Patrick Duigenan

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Patrick Duigenan.

Patrick Duigenan, KC, BA, MA, LLB, LLD, FTCD (1735–11 April 1816), Irish lawyer and politician, was the son of a Leitrim Catholic farmer surnamed Ó Duibhgeannáin.[1]

Through the tuition of the local Protestant clergyman, who was interested in the boy, he got a scholarship in 1756 at Trinity College, Dublin, and subsequently became a fellow. At some point he joined the Anglican faith. He studied law at the Middle Temple, was called to the Irish bar in 1767 [2] and obtained a rich practice, mainly in the area of law relating to tithes. At that time tithes were levied from the majority Roman Catholic population for the benefit of the minority Church of Ireland, and were consequently unpopular. While Duigenan supported Catholics' political rights, he provided his Catholic wife with a chapel at their home and arranged for a priest to say Mass for her on Sundays. He opposed the Maynooth Grant[3] and was appointed Grand Secretary of the Orange Order in 1801.[2]

He is remembered, however, mainly as a politician, on account of his opposition to Grattan, his support of the Union, and his violent antagonism to Catholic emancipation, both in the Irish House of Commons and in pamphlets. As a Member of Parliament (MP), he represented Old Leighlin one of the Bishop’s boroughs of the Irish Parliament between 1791 and 1798 and subsequently Armagh Borough until 1801. He sat then for Armagh City in the first Parliament of the United Kingdom. He was an Irish Privy Counsellor from 1808 and a well-known character at Westminster until he died on 11 April 1816.[2]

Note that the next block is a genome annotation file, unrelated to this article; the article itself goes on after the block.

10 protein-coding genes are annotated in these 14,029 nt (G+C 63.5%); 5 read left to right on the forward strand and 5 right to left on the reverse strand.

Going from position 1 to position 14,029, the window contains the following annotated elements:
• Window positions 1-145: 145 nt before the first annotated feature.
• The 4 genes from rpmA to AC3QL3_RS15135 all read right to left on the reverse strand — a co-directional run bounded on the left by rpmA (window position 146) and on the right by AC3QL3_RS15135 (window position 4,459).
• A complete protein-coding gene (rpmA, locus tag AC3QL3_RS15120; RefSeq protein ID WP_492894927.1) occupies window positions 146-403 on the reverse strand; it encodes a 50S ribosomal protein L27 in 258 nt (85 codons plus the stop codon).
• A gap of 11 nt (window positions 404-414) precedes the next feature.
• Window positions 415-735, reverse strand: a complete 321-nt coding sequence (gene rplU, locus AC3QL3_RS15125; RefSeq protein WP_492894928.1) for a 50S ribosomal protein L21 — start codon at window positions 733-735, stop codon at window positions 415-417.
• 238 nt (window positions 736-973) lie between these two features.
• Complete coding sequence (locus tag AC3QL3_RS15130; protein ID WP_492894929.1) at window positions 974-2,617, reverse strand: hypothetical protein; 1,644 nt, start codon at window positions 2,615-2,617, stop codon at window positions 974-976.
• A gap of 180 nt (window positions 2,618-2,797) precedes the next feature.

He had married twice; firstly around 1782, to Angelina, daughter of Thomas Berry of Eglish Castle, Kings County, and secondly, on 2 October 1807, Hester Watson, the widow of George Heppenstall, solicitor to the Dublin police, of Sandymount. He had no children by either marriage.[2]

See also[edit]

Notes[edit]

  1. ^  Stephen, Leslie, ed. (1888). "Duigenan, Patrick". Dictionary of National Biography. 16. London: Smith, Elder & Co. p. 143. 
  2. ^ a b c d "DUIGENAN, Patrick (?1737-1816), of Lilliput Lodge, Sandymount, Dublin". History of Parliament Online. Retrieved 5 June 2014. 
  3. ^ Patrick Duigenan (1737-1816) www.histparl.ac.uk

References[edit]

Parliament of Ireland
Preceded by
Edward Cooke
Hon. Arthur Acheson
Member of Parliament for Old Leighlin
1790–1798
With: Hon. Arthur Acheson
Edward Cooke
Succeeded by
Edward Cooke
Sir Boyle Roche, 1st Bt
Preceded by
Sackville Hamilton
Robert Hobart, Lord Hobart
Member of Parliament for Armagh Borough
1798–1801
With: Hon. Thomas Pelham 1798–1799
Gerard Lake 1799–1801
Succeeded by
Parliament of the United Kingdom
Parliament of the United Kingdom
New constituency Member of Parliament for Armagh City
18011816
Succeeded by
Daniel Webb Webber